iPhoning it in: CNET Tech Review
CNET Tech Review: iPhoning it in25:49 /
This week on the CNET Tech Review, the Apple iPhone 4 has arrived; the Kula Internet TV has not; how to learn to love iOS 4; and Motorola still makes phones, too.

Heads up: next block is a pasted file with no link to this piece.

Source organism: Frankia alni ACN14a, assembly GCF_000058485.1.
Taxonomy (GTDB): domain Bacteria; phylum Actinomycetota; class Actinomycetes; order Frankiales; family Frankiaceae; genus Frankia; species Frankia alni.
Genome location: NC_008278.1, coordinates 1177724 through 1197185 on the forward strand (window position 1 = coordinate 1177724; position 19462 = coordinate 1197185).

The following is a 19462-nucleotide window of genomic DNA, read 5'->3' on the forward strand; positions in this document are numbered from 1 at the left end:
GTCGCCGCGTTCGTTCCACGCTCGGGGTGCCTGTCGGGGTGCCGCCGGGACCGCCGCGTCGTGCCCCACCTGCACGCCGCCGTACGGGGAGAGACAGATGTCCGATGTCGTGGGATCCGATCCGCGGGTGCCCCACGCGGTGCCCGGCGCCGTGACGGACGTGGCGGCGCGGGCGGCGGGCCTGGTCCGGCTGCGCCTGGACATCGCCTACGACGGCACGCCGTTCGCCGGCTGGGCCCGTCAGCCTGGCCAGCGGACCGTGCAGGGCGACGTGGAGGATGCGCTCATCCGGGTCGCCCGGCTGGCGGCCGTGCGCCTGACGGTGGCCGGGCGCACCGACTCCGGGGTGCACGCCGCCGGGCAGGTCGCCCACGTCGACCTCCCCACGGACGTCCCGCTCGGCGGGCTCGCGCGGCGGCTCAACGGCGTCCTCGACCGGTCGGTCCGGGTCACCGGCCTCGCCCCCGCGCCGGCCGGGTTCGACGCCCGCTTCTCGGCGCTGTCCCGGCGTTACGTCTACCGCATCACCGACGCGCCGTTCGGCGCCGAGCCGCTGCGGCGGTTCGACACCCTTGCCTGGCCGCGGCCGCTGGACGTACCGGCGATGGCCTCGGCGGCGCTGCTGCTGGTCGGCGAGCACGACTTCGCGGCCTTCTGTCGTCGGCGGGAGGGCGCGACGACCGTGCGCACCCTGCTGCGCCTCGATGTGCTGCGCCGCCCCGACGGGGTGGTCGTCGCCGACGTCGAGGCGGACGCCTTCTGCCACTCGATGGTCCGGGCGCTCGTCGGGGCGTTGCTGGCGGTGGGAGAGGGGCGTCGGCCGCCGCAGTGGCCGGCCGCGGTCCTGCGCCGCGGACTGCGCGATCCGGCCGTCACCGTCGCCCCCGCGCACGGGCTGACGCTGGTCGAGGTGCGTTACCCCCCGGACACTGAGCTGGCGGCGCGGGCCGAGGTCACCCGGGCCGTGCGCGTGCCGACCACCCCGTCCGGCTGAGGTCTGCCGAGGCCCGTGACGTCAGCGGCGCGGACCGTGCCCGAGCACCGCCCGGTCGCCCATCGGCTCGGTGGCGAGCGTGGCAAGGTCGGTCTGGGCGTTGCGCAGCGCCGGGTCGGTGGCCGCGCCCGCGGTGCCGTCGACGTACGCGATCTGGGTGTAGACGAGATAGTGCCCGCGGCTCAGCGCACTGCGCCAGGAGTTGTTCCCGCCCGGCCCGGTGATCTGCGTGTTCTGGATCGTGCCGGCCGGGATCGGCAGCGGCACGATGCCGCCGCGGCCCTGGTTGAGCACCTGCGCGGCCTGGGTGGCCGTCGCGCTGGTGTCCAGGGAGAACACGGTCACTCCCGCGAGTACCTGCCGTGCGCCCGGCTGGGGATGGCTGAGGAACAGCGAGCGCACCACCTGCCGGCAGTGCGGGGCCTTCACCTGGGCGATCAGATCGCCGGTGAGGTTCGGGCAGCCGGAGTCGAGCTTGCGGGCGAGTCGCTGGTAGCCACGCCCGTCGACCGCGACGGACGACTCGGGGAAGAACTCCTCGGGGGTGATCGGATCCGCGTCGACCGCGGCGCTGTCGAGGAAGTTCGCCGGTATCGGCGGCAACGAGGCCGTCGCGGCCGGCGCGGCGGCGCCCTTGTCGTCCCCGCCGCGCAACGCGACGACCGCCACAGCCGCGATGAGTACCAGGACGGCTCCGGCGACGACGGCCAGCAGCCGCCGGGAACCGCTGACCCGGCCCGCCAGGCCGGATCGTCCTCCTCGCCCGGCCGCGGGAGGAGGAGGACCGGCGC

[ Background Music ] >> Molly Wood: This week on the CNET Tech Review, iPhone 4 madness on the streets of New York City, Motorola shows off the Droid X, the Xbox 360 goes on a diet, and our definitive first look at the new iPhone. It's all coming up right now. ^M00:00:15 [ Music ] ^M00:00:23 Hey everyone. I'm Molly Wood and welcome to the CNET Tech Review, the show where we run down the hottest videos of the week, tell you which ones are good, which ones are bad, and offer some tech wisdom in the form of the Bottom Line. Let's get started with the good. ^M00:00:36 [ Background Music ] ^M00:00:38 It seems like just weeks ago we were standing here talking about the announcement of Apple's iPhone 4, and now finally, after two whole weeks, it's here. CNET's Maggie Reardon was on hand Thursday morning in New York when the iPhone 4 went on sale. ^M00:00:54 [ Background Music ] ^M00:00:59 >> Maggie Reardon: Hi, I'm Maggie Reardon with CNET.com and I'm here at the Apple Store on Fifth Avenue, where the fourth generation iPhone is about to go on sale. Even though there were some hiccups earlier this month with pre-orders, it doesn't seem to have dampened enthusiasm. In fact, people have been camped out for days waiting for the new phone. As you can see, there are hundreds of people. The line is wrapped around the block. What has brought you out on this hot day, standing in line, waiting for the iPhone? Why iPhone 4? >> Because all the iPhones are the greatest and I flew all the way from Chicago just to be in New York because I've never been to New York and I want an iPhone in New York. So, here I am. If you buy a song on iTunes, it goes straight to your phone. I don't got to synch up. Multi-tasking, folders, everything. >> Maggie Reardon: Do you realize some of these things you could have gotten just with the upgrade to your 3GS? >> Yeah, I know. >> Maggie Reardon: How many iPhones are you getting? >> Well, two are coming to my house as we speak, and I'm on line for the third one. >> Maggie Reardon: Which features are you most excited about with the new iPhone 4? >> The new style, the shape of it, the fact that it's a little bit lighter and the fact that it's 4G. >> Maggie Reardon: Well, did you know that it's actually not 4G? It's just the fourth generation. Does that change your mind? >> No, I still like the fact that it's a different look. >> You see someone you're talking to over the phone, kind of like with the Jetsons, it's about time they bring that to the cell phone. I've been waiting for that for years. >> I'm really excited about the video chatting feature, because my dad's in Atlanta and he's getting one today, too. So we'll be able to talk to each other. >> I'm just looking to be cool. And it's really hard at my age, but I'll try. >> Maggie Reardon: You tried to pre-order your iPhone? What happened? >> It was very hectic. You were getting error messages. I guess, you know, the different coasts were just trying to pre-order all at the same time. >> We tried to pre-order, and just the system failure. And so, you know, we decided that we would come down, meet people, enjoy the festivities. Actually CNET has been the place where I have brokered most of my information about technology as well as the iPhone. >> Maggie Reardon: I'm in the Apple Store, and a steady stream of customers are coming in to get their new phones. Unlike years past, the activation process has been going pretty smoothly. Customers are in and out in about 20 to 25 minutes. What are your first impressions? >> It's amazing. It's really fast and it works really efficiently. >> Maggie Reardon: What's your favorite feature now that you have it in your hands? >> I think the camera, actually. ^M00:03:15 [ Background Music ] >> Maggie Reardon: So you just got your phone. You're here with your friend, and you're going to try out the face time app. Let's see how it goes. >> Yeah, let's see how it goes? Chris, what's your phone number? ^M00:03:27 >> Maggie Reardon: So your friend doesn't have AT&T service in the Apple Store. Is that the problem? >> AT&T sucks. If they could have it on Verizon, it'd be awesome. It would be really good. But AT&T is horrible. I don't get service in my house, can you believe that? In my house. >> Maggie Reardon: So far, folks who have been playing around with the phone are very happy, with the exception of a few glitches trying to get some new features to work. I'm just wondering what Apple's going to do next year? Maybe they'll just bring it to Verizon. I'm Maggie Reardon with CNET.com. ^M00:03:56 >> Molly Wood: So, which do you think was more of a hassle, waiting in line for however many hours or trying to get through the pre-order process? Either way, there's got to be an easier way to buy a phone. And in other really tiny computer that makes phone calls news, Motorola has stepped up its game with a new Droid. In fact, they held a big party for the sole purpose of unveiling the Droid X to our very own Bonnie Cha, and like a few other people. ^M00:04:23 [ Background Music ] ^M00:04:26 >> Bonnie Cha: Hi everyone, I'm Bonnie Cha, Senior Editor at CNET.com and I'm here with your first look at the Motorola Droid X for Verizon. This is the carrier's newest Droid device and I'm going to walk you through the design really quick. On front, you've got a 4.3 inch WBGA capacitive touch screen. Looks really gorgeous. It's running a revised version of Motoblur, so it's not quite like the CLIQ or anything like that. It's very subdued, which I like a lot better. Below the screen, you've got four hard buttons. You've got the menu button, the home key, back and search. On the side here, we've got the micro USB port as well as an HDMI port, so you will be able to hook it up to an HD TV and watch video as well as your photos. Speaking of photos, it has an 8-megapixel camera and can record 720p video, so it's HD video. There's no front-facing camera, but Motorola has said that they will come out with other devices with front-facing cameras later on. Here on the left side, there's a volume rocker and also a dedicated camera key. And finally, on top we've got a power button and a 3.5 millimeter headphone jack. Now, as far as software, like I said, it's running Motoblur. It's going to launch with Android 2.1, but Android 2.2 Froyo will be coming to the Droid X as well as a Droid later this summer. And this will also bring the Flash 10 capabilities for the phone. Other things are here. All the wireless options, 3G, Bluetooth, GPS as well as WiFi. And you can use the Droid X as a mobile hotspot for up to five devices. But that will run you an additional $20 a month on top of the $30 data plan, just FYI. MLT Media's going to be huge on this, so they are launching with a dedicated Blockbuster app, a lot like the HD2, so you can rent and buy movies from the phone. It'll also have a V Cast video as well as NFL Mobile and all other Verizon services. The Droid X will be available starting July 15 from $199.99 with a two year contract and after a $100 mail in rebate, and it'll also be available at other retail outlets. I'm Bonnie Cha, and this has been your first look at the Motorola Droid X for Verizon. ^M00:06:31 [ Background Music ] ^M00:06:32 >> Molly Wood: That is a good looking phone. But see, Bonnie just reminded me that I am still waiting for my Froyo. Why can't it just be here already? Come on. Moving on, during Microsoft's Xbox 360 keynote at E3 last week, it was announced that everyone in attendance would receive one of the brand new slimmer Xboxes. Brian Tong was there, and his 360 showed up in the mail on Monday. So now, here's his first look. ^M00:07:00 >> Brian Tong: Brian Tong here with CNET.com and this is a first look at the new Xbox 360 250-gig model. So let's take a look at some of its cosmetics. It's now sporting a piano black finish that's really a fingerprint magnet. It has more of an edgy design with sharp lines and vents, but this is clearly a more male-geared design. Now this new 360 is packed with a 250-gig hard drive and built-in Wifi with 80211N. Microsoft says it's a whisper quiet, and it's definitely quieter compared to the previous 360 model, which is a good thing for Xboxers. Now, on the front side, the buttons on the 360 are all touch sensitive now. There are no physical buttons here, so to power it up, just press your finger on the silver button and it fires up. To open up the game disk tray, you just swipe your finger over this little notch, and you'll also be able to find two USB ports here on the front. On the side, the hard drive is different, so it won't be interchangeable with your old one. All you have to do is pop this side plate off, and then just pull this tab to pop out the 250-gig drive. If you have the Xbox transfer cable, you can use it to move your game saves and files over from your old Xbox to this new one. But if you don't there will be one available for $19.99. Now, if we flip it to the back, you'll see your connection for power, optical audio, the standard AV connection for the 360 composite or component cables, and HDMI. This port here is an auxiliary connection specifically for Microsoft's Connect. Previous models will have to plug in to Connect with USB and then have a separate cable running to power. And you'll find your Ethernet and three additional connections giving the 360 a total of five. Now, when you compare the new Xbox side-by-side with the previous model, Microsoft has cut off some of the fat with the design. It actually can fit inside of the original 360, and they've trimmed down the size of the power supply as well. The new Xbox 360 retails for $299, and its new redesign packs more value into the system for the same price. I'm Brian Tong for CNET.com, with your first look at the Xbox 360 250-gig model. ^M00:08:59 [ Background Music ] ^M00:09:01 >> Molly Wood: We also found out this week that the Xbox will no longer suffer from the dreaded red ring of death because they took out the little red LED, yeah. It's kind of like the way taxi drivers cover up their check engine light with a piece of paper. They do that. As we learned last week, one of the major highlights from E3 was Microsoft Connect for Xbox, which allows players to put down their controllers and just jump around like total goof balls. So, here's Jeff Bakalar with his hands-off first look. ^M00:09:31 [ Background Music ] ^M00:09:34 >> Jeff Bakalar: Hey, what's going on everyone? I'm Jeff Bakalar for CNET.com. We've got a first look here with Microsoft Connect, Microsoft's motion control system that they unveiled at E3 2010. Had some first hands-on with two games, Connect Joy Ride and I also got to play Connect Adventures. There's a little bit of a learning curve with all the new motion control. There's no physical controller involved, so you're going to have to learn how to sort of play the game without anything in your hands. It's a lot of fun. You're going to get a good workout because you're moving around a lot. And we played a few games. I was a big fan of Connect Adventures. Had me in a raft and I was jumping around to collect pins. It was a lot of fun. You really have to move around a lot. It's not just your hands. You have to move your entire body around. Really good time. Also got to check out Connect Joy Ride, which is a racing game where you use both your hands to control the car you're driving and body motion to create boost and to perform tricks while your car's in the air. Had a lot of fun with that, too. So that's our first look at Microsoft Connect. You could try it out for yourself when it comes out November 4, for the Xbox 360. I'm Jeff Bakalar for CNET.com. Thanks for watching. ^M00:10:45 [ Background Music ] ^M00:10:49 >> Scott Stein: Hi. I'm Scott Stein and this is the first look at Office Mac 2011 preview. Now, Mac users might want an experience with Office that matches a little more of what you can get out of Office for Windows. And the good news is that later this year, Office Mac looks like it's going to be a promising experience that's a lot like Office for Windows and gives a few new wrinkles and features that we haven't seen before, notably, Outlook. And one of the advantages of Outlook should be that the database files actually are going to be saved as a bunch of files instead of one large one. What that means is easier spotlight searching, and in addition, it should work better with Time Machine. Now on the Microsoft Word side, a cool thing is that it works a lot more seamlessly with Microsoft's Web apps. The Apple has a lot of great software, but one thing they're not so fantastic with is working in the Cloud. One nice thing about Word on Office Mac 2011 is that it works seamlessly with Microsoft's Web apps, allowing you to save to its Cloud environment and also pull documents off from light editing to actually bringing it down into Word for more full-featured editing. We'll find out a lot more as we get closer. You should expect it later this year, and it should be a nice surprise for anybody who's looking to really turn their Mac into a full office machine. I'm Scott Stein, and this has been a first look at Office Mac 2011 preview. ^M00:12:04 [ Background Music ] ^M00:12:06 >> Molly Wood: So, Jeff gets to play Xbox and Scott has to talk about Office for Mac. Sorry, Scott. You got hosed. Still on the fence trying to decide if it's time to upgrade to an iPhone 4? Well, if you've got an iPhone 3G or 3GS, or even a newer iPod Touch, you too can start using some of the iPhone 4's features right now. In fact, here are some tips from Brian Tong for you to enjoy while you're update is downloading. ^M00:12:33 [ Background Music ] ^M00:12:40 >> Brian Tong: Many of you have loaded your iPhone or iPod Touch with the latest iOS 4 and you're playing around with all the new features like multi-tasking and folders, but there are a lot of hidden gems you might not know about in the settings. With the latest OS, you now have the ability to turn off your cell phone data usage while still using the phone just for calls and text messages. All you have to do is go into your settings, then general and then network, and you'll see the cellular data option. And this is a big deal for people who want to save data. Now, I'm messaging on my phone a lot, and there's a couple new features here as well. Go to your messages settings, and then you can turn on the character count function. If you're on a text message plan, you'll be able to tell if you're about to go over the character limit and avoid an extra message from being sent. You also have the ability to search through your messages, so if you don't see it, just pull down to reveal the search bar, type in a word, and voila, there are your messages with that word in them. And while we're talking about search, when using the universal search in iOS 4, when you type in a word, you now have the ability to search the Web or Wikipedia for that term. Now let's shift over to photos. Your pictures can be organized into albums, but if you synch your iPhone with Apple's iPhoto, your pictures can also be organized by faces and places. And this is kind of fun to see where your pictures have been taken on a map, moving it around, and looking at all of them. And any pictures in your camera roll that you decide to email, right after you hit the send button, you'll see a prompt that lets you choose the size of the picture that you can send off. I'm Brian Tong for CNET.com, and there's still more iOS secrets we have for you. And you might even find some for yourself, so use them wisely. ^M00:14:15 [ Background Music ] ^M00:14:18 >> Molly Wood: I know Brian has a few more tricks up his sleeve, but it is time for a break. We'll be back with iOS 4 secrets and a lot more, right after this. ^M00:14:26 [ Background Music ] ^M00:14:31 Welcome back to the CNET Tech Review, your weekly digest of all things good and bad from CNET TV. Before we get to that which is bad, here's another batch of secrets to help you get the most out of iOS 4. ^M00:14:44 [ Background Music ] ^M00:14:51 >> Brian Tong: Hey guys. I'm Brian Tong from CNET.com, and I'm back with more little secrets you might not know about that are hidden inside of iOS 4. Now I know this may not be the sexiest one, but anyone with an iPhone 3GS, third gen iPod Touch or the new iPhone can now take advantage of iOS 4's data protection feature that enhances the built-in hardware encryption. All you have to do is go to your settings, then general and passcode, and create one. Once you do that, scroll down to the bottom and you should see data protection is enabled, and you are good to go. Now folders is a big deal for iOS 4 fans, but a fun little trick is that you can now bring folders down into the dock as well, and access them from there. In the mail app, the new threaded emails is a favorite feature of mine, but you might not like it. So, in your settings, go to mail, contacts and calendars and you can toggle on or off the organize by thread option. Once inside the actual mail app, you'll also see that contact pictures will display within the email in the corner, which is a nice little touch. Now, we all play music on our iPhones and iPod Touches, and you can now create and edit your own playlist directly in the music app, and they will synch back to your computer the next time you connect it. This is another killer feature. And if you're also searching for songs by album, there's a whole new layout with artwork and additional information. Now, if you're the type of person who thinks lyrics or podcast information just gets in the way, you can turn them off in your settings by going to iPod and switching off the lyrics and podcast information option. I'm Brian Tong for CNET.com with another batch of iOS 4 tips for you. Use them wisely. ^M00:16:22 [ Background Music ] ^M00:16:26 >> Molly Wood: I think I'm going to stick with my on-the-go 17 playlist. I love that one. Oh, hey. The screen changed. I guess it's time for the bad. ^M00:16:35 [ Background Music ] ^M00:16:37 So many phones play HD video these days, it's shocking. But are you worried that your portable device does too much? Well, if you get yourself a Kula TV video player, that will never be a problem again. ^M00:16:50 [ Background Music ] ^M00:16:53 >> Donald Bell: Hey, I'm Donald Bell for CNET.com and today we're taking a first look at the Kula TV. This is a touch screen portable TV priced at $199 that streams video over a WiFi internet connection. You get access to over 400 channels from all over the world and all of the content is free. The premise is pretty neat, but the execution needs some help. Design-wise, you get a 4.3 inch screen with descent viewing angles, but it's a little dim and there's no way to adjust the brightness. On the top, you have buttons for volume and power and a fold-out antenna that: 1, seems a little odd for a WiFi device; 2, doesn't help much with reception; and 3, uses a fragile plastic design. You may as well glue this thing down and pretend it isn't there. On the back, there's a speaker and a reset switch, and on the side, there's a headphone jack, micro SD slot, a USB port and a socket for the included power adapter, which you'll need for charging the internal battery. You also get 2 gigabytes of internal memory, which you can use to load up photos, music or videos, though the sound quality isn't great and videos lack any kind of control for pause, skip or rewind. As far as the interface goes, they kept things simple with only four options on the main menu, streaming TV, stored media, clock and settings. The settings page really only has one useful option for configuring the WiFi connection, but it works and it gives you a little keyboard for inputting passwords. We wish that same keyboard would have made its way to the TV section, though, as a way for searching through all the stations for something worth watching. Instead, stations are listed by language, location or category, which can make for a lot of trial and error. For example, to look up a local California station, I can select USA, but then all the stations for Alaska, Arizona, California and other states get lumped together. Once you've selected a station, it will buffer and play after a few seconds, but video quality is unpredictable and sometimes choppy to the point of being unwatchable, even when signal strength is good. Our experience overall was disappointing. For the same price, an iPod Touch includes more features and better design and arguably offers just as much free video content when you factor in podcasts and video apps. You also have the option to buy and directly download premium TV content on an iPod Touch, which is something that the Kula TV doesn't offer. So that's the Kula TV from Sungale. We like the idea of taking the world's free streaming TV content and putting it in your pocket, but for this price, the hardware and the UI just doesn't cut it. For CNET.com, I'm Donald Bell. ^M00:19:25 >> Molly Wood: So, yeah. Good idea, bad execution. Sorry Kula. And that brings us to this week's Bottom Line. ^M00:19:34 [ Background Music ] ^M00:19:37 So far this week, we've seen people online waiting for the iPhone, people buying the iPhone, tips for using the iPhone. Well, I think the time has come to pass judgment on the iPhone 4. So here's Kent German to do just that. ^M00:19:51 [ Background Music ] ^M00:19:53 >> Kent German: Hi, I'm Kent German, Senior Editor here at CNET.com. Today we'll take a first look at the Apple iPhone 4. This, of course, is Apple's newest iPhone. It has a lot of new features, has a redesign. First, we're going to take it out of the box, though. Just pop it off the top there, and, you know, well, there it is. So, from the start, you see this is a very different iPhone in design. Take if off the lid there, and inside, you have, of course, the small instruction sheet. You get the small wall plug that we see, a normal USB cable and the standard iPhone ear buds. So, pretty standard as far at the box goes. Now, the iPhone 3G and 3GS merely were tweaks of that original iPhone's design. This is a lot different. It's flat on both the front and the back, so the nice thing is is that it doesn't wobble when you put in on the table anymore. When you compare it to the iPhone 3G that we have here, you'll see that it is a bit thinner. It's actually 25% thinner. Apple says this is the thinnest Smart Phone around. That certainly may be true for now, but you know, the thin Smart Phone race changes constantly. So, I don't think it will hold that title for long. It does have glass on the front and on the back. I do notice on the back in particular, it attracts a lot of smudges and fingerprints that we didn't see on the previous phone. So you want to watch that. You'll see a metal band encircling the entire phone. It actually is a new antenna as well. You do see a couple of notches on the top, on the side. But Apple didn't say that this would improve call quality. They didn't actually promise that. Perhaps this redesign is an effort to make those things better. Some of the other changes you'll see is there's a new noise cancellation microphone here, right on the top, that's next to the 3.5 millimeter headset jack and the power switch. Here on the side, the SIM tray, which used to be on the top, has been moved to the side. Of course, that is a micro SIM slot. And the volume rocker has been redesigned. It's now split volume buttons. It's a small change, but I like it, actually. The silencer button has been revamped just a little bit, but you'd barely notice it. And down here on the bottom, you see that same 30-pin connector jack, the speaker and the microphone. And, of course, the home button is completely the same. The phone is 4.8 ounces. So, it actually is the same weight as the original iPhone. The iPhone 3G and iPhone 3GS were just a little bit lighter. You don't really notice it. It definitely is smaller, though. And I noticed that immediately taking it out of the box. It is a bit narrow. I measured across the front face and I already told you that it is thinner. I do think that when I look at it alone, it certainly looks small. And, of course, you particularly notice it when you put the phones side-by-side. A couple other changes in design. You see that there's a camera right here that is a VGA camera. You can use that for self-portraits or for the face time video calling feature. It is 5 megapixel. It also records HD video. The iPhone 4 isn't the first handset to offer this feature, but it certainly works well. We recorded some quick videos and they looked really great. There's still no white balance or brightness or color tones or anything like that, but we're kind of used to seeing that from Apple, but never really taken the camera and added a lot of customization with it. But, I think with these updates, it certainly makes the camera pretty good. Along with the new camera, you will know of a couple tweaks to the interface. There is that control for the flash. You also see a small control for switching between the front and rear camera. So, everything's really accessible up front, so it's pretty cool. The face time feature is Apple's new video calling feature. That's, of course, the video chat service that you can use with another iPhone 4 person and be able to chat over to there. You do need to be on WiFi to use it, just for the time being, they say through the end of this year. The video can be a little pixilated, it can be a little jerky. I think it works pretty well, though. And it's certainly fun. I just can't imagine it lasting much past the novelty stage. >> Is the other restriction. >> Kent German: Yeah, the other restriction is, don't get too close. Also, we need to talk about that display, of course. This is Apple's Retina display. And the reason they call that is they think -- they say that its resolution is beyond what's perceivable by the human eye. There's been some debate about whether that's really true, but I can say that the display is absolutely stunning. You can't see any pixels at all. Colors are fantastic. Text looks great. Websites, photos, videos, everything I was looking at was really, really great. When you put it next to you, you really need to get -- zoom in to see it, but you do see a definite difference there. Apple certainly stepped up the display and made something that's really competitive. So, I was glad to see that. The iPhone 4 does have a new processor, and from the start, I can tell you that it was completely faster. Doing anything, opening apps, going between menus, especially with that camera shutter, actually, that was really, really quick. But this phone is certainly faster than what we've seen before. As I said, the iPhone 4 does have a bigger battery. Of course we haven't done a full battery drain yet. But, in just the brief testing I've done, it seems like it's doing well. With the multi-tasking that we saw with iOS 4, there of course, is the concern that that will put a drain on the battery faster. The way Apple designed multi-tasking, they that it isn't going to do that. And I haven't found anything yet. But it's always nice to see a bigger battery. So, certainly welcome those. Of course, feature-wise, the iPhone 4 brings a lot of things and with the added iOS 4, it brings even more. I won't get into the iOS 4 changes here, but if you want to learn more about the iOS 4 changes, I did a first look at the iOS 4, so you can check that out. On the whole, this is the biggest upgrade of the iPhone since the iPhone 3G. I think when you took them independently, if you took the iPhone 4, you took the iOS 4, you took those independently, they'd be great. But when you add them together, you really come with a compelling, sleek and really nice device. Of course, there are so many great Smart Phones out there, so I'm not going to say that it's the best, because to do that would really ignore so many Smart Phones and how fast the technology world develops. If you're an iPhone fan, and if you like what Apple has designed as a Smart Phone experience, this is a great phone. I'm Kent German, and this is the Apple iPhone 4. ^M00:25:11 [ Background Music ] ^M00:25:14 >> Molly Wood: The bottom line this week? Get a bumper. I know they don't look that cool, but they could help prevent scratches, and we're already hearing some reports of signal loss when your hand comes into contact with the external antenna. Oops. And that's our show for this week everyone. Tune in next week when we'll have a car tech prize fight mash up between the Nissan Leaf and the Chevy Volt. Until then, don't be afraid to check out more great CNET video, like Kent's full review of iOS 4 at CNETTV.com See you next time and thank you for watching. ^M00:25:44 [ Music ]